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HERstory: Bitzy Gomez and the Coalition of Women Truck Drivers

***This article was originally published and authored by Desiree Wood President of the REAL Women in Trucking organization in February 2014 as part of a series aimed to re-establish an accurate historical timeline of women in trucking***


Though women were encouraged to take up male-dominated jobs during the 1940’s WWII war efforts, after the war, women were expected to get back in the kitchen.


During the late 1960’s and into the 1970’s, the sexual revolution began to heat up equality in the workplace issues.

The Coalition of Women Truck Drivers was a 150-member group that organized to fight hiring discrimination and sexual harassment at trucking companies. Their work paved the way to modern day recruitment campaigns that encourage women to apply for truck driving jobs. Adriesue “Bitzy” Gomez was a founding member of the coalition, she was tough, outspoken and aggressive in her activism.


While we know today that women make excellent and conscientious professional commercial drivers, it was the coalition of women truck drivers who organized themselves in the late 1970’s to bring down companies through EEOC discrimination charges one by one which in turn created hiring mandates.


I personally began trying to track Bitzy down beginning in 2009 when I first learned about her but was unable to reach her until 2013 when I received a letter from her brother that she was still alive and in a nursing home. I was able to speak to her at length on several occasions and in one phone conversation we had before she passed away, she told me that back then when a company would not hire women as truck drivers the coalition members worked together to obtain an application for the company, make carbon copies and apply about every two weeks to document a pattern at which time they would then file a formal complaint. They were successful in many of these cases and this effectively lowered barriers to employment and created the EEO requirements many women in the trucking industry may not realize paved the way for them.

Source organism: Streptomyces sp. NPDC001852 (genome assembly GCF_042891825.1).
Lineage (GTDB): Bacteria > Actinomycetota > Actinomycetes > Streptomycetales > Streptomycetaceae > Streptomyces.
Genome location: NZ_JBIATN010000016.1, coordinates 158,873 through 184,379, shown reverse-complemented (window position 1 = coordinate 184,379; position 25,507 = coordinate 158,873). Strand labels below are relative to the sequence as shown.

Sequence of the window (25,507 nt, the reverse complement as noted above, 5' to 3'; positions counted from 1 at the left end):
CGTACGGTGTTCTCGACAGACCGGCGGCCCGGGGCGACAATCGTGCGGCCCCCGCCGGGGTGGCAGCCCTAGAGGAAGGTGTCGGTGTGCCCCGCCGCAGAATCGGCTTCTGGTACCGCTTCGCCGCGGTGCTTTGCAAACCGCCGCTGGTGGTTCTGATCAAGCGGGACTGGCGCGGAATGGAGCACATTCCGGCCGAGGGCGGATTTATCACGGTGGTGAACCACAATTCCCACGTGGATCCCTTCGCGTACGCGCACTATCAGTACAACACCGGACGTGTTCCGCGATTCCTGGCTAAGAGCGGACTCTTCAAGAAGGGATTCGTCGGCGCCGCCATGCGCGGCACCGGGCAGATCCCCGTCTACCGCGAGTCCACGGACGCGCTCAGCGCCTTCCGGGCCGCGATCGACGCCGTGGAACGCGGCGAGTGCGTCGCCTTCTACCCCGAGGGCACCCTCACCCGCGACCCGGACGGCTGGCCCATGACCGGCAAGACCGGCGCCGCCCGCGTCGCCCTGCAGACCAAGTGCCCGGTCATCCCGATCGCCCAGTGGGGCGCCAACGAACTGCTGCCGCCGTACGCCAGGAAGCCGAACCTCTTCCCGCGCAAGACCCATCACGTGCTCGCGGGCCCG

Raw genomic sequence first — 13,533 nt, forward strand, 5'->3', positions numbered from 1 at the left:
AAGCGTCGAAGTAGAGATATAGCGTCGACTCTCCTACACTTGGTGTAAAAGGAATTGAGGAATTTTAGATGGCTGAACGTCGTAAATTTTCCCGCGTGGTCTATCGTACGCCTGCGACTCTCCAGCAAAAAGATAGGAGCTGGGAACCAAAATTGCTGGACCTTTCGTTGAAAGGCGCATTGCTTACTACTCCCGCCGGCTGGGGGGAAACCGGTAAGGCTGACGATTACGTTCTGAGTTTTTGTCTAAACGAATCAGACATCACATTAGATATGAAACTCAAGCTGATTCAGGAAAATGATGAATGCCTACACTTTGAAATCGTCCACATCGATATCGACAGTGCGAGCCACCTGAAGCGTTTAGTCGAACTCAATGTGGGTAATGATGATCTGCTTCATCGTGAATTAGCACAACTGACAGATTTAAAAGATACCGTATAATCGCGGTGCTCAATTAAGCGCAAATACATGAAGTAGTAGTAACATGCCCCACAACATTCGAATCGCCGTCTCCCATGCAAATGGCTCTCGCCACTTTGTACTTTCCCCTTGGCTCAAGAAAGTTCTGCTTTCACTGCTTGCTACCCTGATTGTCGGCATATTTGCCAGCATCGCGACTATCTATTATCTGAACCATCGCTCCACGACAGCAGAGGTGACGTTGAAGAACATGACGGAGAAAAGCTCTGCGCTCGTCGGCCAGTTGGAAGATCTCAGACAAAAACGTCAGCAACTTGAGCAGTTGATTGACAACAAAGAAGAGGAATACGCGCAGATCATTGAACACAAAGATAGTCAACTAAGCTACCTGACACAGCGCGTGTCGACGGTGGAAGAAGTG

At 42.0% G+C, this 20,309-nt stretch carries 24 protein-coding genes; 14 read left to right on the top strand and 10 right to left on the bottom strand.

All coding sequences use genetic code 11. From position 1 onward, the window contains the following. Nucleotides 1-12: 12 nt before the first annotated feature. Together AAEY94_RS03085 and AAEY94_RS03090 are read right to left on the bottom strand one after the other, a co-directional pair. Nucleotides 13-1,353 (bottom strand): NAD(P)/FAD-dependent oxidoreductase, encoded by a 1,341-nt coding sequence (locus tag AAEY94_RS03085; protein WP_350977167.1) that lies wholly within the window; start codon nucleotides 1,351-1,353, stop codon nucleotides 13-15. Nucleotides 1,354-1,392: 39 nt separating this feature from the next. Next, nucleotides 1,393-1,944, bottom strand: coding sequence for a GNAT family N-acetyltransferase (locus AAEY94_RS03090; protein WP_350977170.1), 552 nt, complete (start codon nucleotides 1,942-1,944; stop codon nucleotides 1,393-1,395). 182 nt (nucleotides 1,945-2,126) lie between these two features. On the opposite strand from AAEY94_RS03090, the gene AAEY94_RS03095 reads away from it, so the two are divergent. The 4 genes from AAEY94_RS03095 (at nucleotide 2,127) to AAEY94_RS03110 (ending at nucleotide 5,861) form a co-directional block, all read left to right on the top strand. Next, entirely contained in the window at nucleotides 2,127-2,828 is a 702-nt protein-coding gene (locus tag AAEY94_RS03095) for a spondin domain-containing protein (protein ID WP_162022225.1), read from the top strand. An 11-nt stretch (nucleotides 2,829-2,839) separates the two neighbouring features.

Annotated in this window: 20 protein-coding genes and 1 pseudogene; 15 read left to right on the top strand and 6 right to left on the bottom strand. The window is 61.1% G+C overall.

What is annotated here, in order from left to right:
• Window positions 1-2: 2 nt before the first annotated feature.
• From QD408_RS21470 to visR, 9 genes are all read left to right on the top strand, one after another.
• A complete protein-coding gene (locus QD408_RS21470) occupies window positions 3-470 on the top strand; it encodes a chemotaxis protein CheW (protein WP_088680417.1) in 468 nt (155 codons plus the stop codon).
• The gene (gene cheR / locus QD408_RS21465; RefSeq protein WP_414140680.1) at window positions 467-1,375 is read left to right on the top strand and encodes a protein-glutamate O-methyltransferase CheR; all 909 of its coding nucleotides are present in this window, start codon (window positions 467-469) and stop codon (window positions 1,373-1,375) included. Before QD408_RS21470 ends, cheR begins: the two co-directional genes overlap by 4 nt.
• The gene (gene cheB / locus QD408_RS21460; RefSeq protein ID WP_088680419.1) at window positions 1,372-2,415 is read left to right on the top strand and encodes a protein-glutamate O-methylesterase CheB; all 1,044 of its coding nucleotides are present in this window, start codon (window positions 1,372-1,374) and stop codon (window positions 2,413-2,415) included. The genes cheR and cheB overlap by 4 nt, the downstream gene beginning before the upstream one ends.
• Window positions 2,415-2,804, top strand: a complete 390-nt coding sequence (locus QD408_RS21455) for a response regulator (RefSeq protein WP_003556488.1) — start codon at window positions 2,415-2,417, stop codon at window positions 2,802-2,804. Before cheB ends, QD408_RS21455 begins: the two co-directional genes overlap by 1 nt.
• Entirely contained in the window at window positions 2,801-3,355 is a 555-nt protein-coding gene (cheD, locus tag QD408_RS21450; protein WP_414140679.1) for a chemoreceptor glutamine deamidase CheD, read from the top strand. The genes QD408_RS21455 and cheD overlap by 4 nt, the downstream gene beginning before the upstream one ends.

The “Sleeper Test” though was the foremost issue the coalition attempted to resolve but as we know, it remains a serious issue in modern day truck driver training fleets that use team driving in student fleet operations. It is gender-based violence and harassment in the workplace. Bitzy said that every person who is told they must team drive with a stranger must adopt to their vernacular the following “It is unreasonable to require a woman to team truck drive with a man as a requirement for employment”.

Bitzy was well aware of the WIT association before she passed away and was vehemently opposed to their misrepresentation that they are advocates for women truck drivers. She expressed to me in no uncertain terms that they did not represent her nor anything she or the coalition stood for. She understood that WIT protected bad trucking companies and utilized the image of women truck drivers only for marketing imagery. Bitzy supported the work of REAL Women in Trucking and gave us permission to use her likeness and the name of the coalition.


The Coalition of women truck drivers is also responsible for pushing to get women's restroom facilities at truck stops and they walked picket lines in support of other driver causes. They ceased to exist after deregulation.